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If you just had a few moments to call out a warning to people you love, what would you say and how would you say it? What would you be willing to risk? If you knew that the warning would be scoffed at and ignored, would you still give it? I ask you to consider these questions and more in a series called, “The Three.”

In the last letter of the Bible, there’s a lot of symbolism; a story being told with vivid imagery. In that letter we find an urgent message in Revelation 14:6-11.

What does it mean to give God glory?

Several commentators have noted that John pulls a great deal of content from the Old Testament so he can give context to and describe the visions he is given. When it comes to glory and it’s relationship to respecting God (what is often translated as “fear God”) it looks like John was thinking of Moses’ appeal to the Israelites as they were about to enter Canaan.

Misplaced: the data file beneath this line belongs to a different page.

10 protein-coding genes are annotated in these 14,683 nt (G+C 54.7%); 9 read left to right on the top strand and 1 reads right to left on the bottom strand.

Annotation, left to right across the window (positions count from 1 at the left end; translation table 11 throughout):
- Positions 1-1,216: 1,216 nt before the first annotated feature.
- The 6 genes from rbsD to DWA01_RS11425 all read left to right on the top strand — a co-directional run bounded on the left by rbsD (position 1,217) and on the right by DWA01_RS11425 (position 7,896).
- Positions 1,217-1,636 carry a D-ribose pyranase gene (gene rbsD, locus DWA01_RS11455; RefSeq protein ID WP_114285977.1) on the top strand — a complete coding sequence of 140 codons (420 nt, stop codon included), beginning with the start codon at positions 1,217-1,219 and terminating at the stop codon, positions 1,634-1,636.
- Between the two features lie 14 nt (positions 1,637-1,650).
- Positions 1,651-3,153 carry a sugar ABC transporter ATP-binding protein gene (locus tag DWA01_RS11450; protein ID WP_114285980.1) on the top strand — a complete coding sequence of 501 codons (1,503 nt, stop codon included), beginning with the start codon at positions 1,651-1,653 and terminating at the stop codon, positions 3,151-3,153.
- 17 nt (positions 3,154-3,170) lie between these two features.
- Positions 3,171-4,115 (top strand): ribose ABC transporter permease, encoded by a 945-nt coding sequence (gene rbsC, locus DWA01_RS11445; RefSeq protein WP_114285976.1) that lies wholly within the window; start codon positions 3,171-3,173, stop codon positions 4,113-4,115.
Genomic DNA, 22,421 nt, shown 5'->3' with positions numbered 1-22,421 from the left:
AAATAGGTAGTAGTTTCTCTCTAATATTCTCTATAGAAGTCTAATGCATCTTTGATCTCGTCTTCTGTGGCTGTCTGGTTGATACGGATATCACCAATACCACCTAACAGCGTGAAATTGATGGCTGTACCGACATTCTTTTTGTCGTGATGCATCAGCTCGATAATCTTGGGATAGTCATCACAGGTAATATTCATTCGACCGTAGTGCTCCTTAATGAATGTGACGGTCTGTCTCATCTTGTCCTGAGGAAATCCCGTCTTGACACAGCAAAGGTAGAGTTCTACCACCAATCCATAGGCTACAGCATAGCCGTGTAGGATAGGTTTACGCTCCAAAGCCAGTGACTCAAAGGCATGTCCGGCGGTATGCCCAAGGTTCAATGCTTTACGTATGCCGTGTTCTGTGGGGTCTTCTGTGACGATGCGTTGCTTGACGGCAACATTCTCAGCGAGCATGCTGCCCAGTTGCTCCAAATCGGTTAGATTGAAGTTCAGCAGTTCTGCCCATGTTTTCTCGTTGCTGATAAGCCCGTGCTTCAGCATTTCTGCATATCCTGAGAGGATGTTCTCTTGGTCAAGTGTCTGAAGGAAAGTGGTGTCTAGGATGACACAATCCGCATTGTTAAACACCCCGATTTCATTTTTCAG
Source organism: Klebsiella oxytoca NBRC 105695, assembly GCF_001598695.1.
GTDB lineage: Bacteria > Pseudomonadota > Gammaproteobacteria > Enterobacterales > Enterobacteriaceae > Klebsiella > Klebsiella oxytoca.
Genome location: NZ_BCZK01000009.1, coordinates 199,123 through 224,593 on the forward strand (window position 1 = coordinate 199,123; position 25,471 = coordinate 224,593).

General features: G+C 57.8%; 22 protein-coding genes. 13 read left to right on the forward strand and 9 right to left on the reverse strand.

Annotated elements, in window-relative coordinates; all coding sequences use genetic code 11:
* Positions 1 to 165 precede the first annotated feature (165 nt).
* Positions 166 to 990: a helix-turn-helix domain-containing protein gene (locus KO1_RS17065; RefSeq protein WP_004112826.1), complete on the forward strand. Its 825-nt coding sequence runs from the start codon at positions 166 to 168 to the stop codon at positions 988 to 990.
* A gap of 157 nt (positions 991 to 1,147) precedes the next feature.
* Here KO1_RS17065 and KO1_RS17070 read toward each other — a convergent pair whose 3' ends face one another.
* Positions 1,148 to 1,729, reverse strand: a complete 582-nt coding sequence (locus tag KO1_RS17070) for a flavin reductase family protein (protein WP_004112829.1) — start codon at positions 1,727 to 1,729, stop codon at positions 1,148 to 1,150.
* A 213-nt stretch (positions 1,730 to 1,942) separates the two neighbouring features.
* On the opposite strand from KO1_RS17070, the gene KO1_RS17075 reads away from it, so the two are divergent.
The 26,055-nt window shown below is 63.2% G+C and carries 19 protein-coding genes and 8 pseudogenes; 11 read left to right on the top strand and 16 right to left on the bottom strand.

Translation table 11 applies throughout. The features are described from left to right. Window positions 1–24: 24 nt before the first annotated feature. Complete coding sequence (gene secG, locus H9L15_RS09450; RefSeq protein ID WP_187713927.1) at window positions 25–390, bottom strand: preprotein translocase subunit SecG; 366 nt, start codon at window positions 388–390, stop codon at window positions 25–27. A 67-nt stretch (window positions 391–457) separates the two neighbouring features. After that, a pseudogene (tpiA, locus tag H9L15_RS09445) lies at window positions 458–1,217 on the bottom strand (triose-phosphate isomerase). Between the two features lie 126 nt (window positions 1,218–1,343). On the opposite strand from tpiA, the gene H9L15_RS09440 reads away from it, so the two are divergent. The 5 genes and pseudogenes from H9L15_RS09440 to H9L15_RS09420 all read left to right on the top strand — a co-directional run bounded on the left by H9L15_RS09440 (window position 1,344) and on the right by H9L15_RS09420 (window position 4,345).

Here’s one example: Deuteronomy 10:12-13

Repeatedly, Moses connects being in a close relationship with God with keeping the commandments, obeying him, walking in his ways. This is the promise repeated throughout the Bible: When we are in a relationship with God he transforms us into people who don’t make things into little gods in our lives, we let our yes be yes and our no be no, we rest in him as Creator and Redeemer, we become respectful towards others and we release contempt and our desire to destroy others, we become faithful, don’t take what’s not ours, live with honesty, and be content with what we have.

In other words, when we allow God to transform us and restore his image in us, we give glory to God: who he is, what he is like, and what he can do.

If you’ve been around Christian communities for a while, I likely haven’t told you something you don’t know. And yet, just making this a matter of doing some things right is not seeing just how deep giving glory to God really goes.